Three months ago when I left for India, I’d started believing in the friedmanesque notion that India had actually leapfrogged the digital divide by investing in wireless telecom technology.
It’s like how Laloo is praised for making the Indian railways profitable, but no one complains about the god awful smell, because it’s such a part and parcel of Indian railways.
So you’ve got a shiny new technology that looks good on paper, but that doesn’t matter, as I was about to find out in an endeavour that I call wake up and smell the bullshit
Because it was the only alternative to Reliance, which has rather aggressive and shady billing practices, (including a strap-on fee for cancellation and returning the wireless instrument), I decided to go with Tata Indicom.
The Plug to Surf modem, which I now lovingly refer to as “Piece of Shit” cost me Rs 3000. It’s a clever ruse to keep you hooked to their service, because if you spend three grand on a modem, you’re sure to at least give the service three months, just to get some value out of that POS
I’m on the third month, so I’ll do my best to give a qualified review of the POS service.
Places where the POS somewhat:
Kodaikanal, Tamil Nadu.
Places where the POS zero had network coverage:
Vattakanal – Tamil Nadu
Amby Valley City – Maharashtra
Lonavala – Maharashtra.
Places where Jhaata had good signal coverage, but poor net connectivity:
Alibaug – Maharashtra.
I was told by a friend that CDMA does not have the range of GSM, it’s perhaps why the Plug2Surf service sucks so much. All you hope for with a thing like this is for it to work in places where leisure and good air can be had, but you get the very opposite.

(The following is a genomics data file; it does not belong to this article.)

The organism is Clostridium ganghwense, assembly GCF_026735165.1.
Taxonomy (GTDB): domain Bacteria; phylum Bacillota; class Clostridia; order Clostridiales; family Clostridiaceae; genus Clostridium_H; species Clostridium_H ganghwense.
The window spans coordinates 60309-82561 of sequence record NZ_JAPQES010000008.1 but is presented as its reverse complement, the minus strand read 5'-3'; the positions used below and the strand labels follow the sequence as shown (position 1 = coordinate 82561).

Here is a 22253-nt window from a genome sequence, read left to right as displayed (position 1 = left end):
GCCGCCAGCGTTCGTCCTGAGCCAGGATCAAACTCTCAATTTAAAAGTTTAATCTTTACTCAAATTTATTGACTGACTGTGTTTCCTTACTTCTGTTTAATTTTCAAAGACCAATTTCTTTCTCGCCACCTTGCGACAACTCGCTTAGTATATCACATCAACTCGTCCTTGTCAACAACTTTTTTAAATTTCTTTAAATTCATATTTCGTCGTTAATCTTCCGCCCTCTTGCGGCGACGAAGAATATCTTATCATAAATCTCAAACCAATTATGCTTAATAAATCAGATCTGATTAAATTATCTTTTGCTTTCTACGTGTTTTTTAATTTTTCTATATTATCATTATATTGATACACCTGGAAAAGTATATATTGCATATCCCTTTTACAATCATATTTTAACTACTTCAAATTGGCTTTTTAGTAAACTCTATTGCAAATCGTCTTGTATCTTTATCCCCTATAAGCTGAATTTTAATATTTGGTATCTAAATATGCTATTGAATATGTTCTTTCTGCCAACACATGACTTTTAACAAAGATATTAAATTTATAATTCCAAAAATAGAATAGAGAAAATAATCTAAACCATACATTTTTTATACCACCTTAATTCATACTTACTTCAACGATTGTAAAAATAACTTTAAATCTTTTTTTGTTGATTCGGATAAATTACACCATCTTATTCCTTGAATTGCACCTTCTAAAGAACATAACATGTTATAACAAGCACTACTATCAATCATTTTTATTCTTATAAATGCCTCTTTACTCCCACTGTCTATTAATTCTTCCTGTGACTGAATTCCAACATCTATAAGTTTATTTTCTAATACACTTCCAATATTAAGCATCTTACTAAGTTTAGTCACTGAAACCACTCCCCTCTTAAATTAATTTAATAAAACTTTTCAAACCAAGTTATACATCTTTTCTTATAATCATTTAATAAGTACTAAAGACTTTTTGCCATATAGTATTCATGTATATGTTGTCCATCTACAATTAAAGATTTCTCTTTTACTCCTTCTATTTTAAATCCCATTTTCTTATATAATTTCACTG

In terms of speed, it’s probably a little faster than dial up at best, but speeds fluctuate wildly, so don’t be surprised if you find yourself in front of the browser for over an hour just to book a flight ticket, or worse, a train ticket on irctc.com. Sometimes the connection might not transfer a byte for well over 10-15 minutes, so you’ll have to disconnect and connect again. Hopefully you’ll
not get the dreaded error 721 (the remote computer did not respond)., as I did for several days.
The dialer software absolutely sucks. Either you get five bars, or you get none. So you have no realistic way of telling whether you’ll have a good signal unless you have a Tata Indicom phone around.
The Plug2surf modem has very poor build quality – it sticks out a bit, so there’s bound to be a shallow knock or two. The first one loosened it, the second one just broke it. I had to get it re-soldered, and when I examined its construction I was appalled at how the entire weight falls on the connecting pins. Why would anyone make a device like this any less rugged than a swiss knife? Perhaps because service centres would make more money that way?
I haven’t tried calling support, because there are enough nightmarish reports on that, and I hope this service dies a fiery horrible death. I have hopes for BSNL’s EVDO technology – which is technologically superior, but assheaded at the present.
BSNL has decided to launch its Data Services on CDMA 2000 IX by using BSNL Internet Connect Card (ICC). The CDMA IX ICC will provide Internet Service @144kbps to computer users on their laptops as well as on desktops. This service will be available in all those locations wherever CDMA IX MSC based coverage is there. However, during roaming the said Internet connectivity will not work at present.
I wish I had a way to show you all how much MB I’ve transferred over the last three months, but the dialer’s logs are not hosted online, but on the client. As a recent survivor of a hard disk crash, you’ll have to take my word that I got about 400 MB for the 6 grand I got billed, so that comes to about 15 rs per MB.
Based on my experiences, I’m compelled to add Tata’s Plug2surf to the Horror Service Hall of Fame. It’s one of the most worthless networks in terms of reach, uptime, and speed. Like this guy says – it’s the costliest dialup you will pay for.Like Memes? Funnies? Epic Longreads? Hit Subscribe! Follow @NextMemedotcom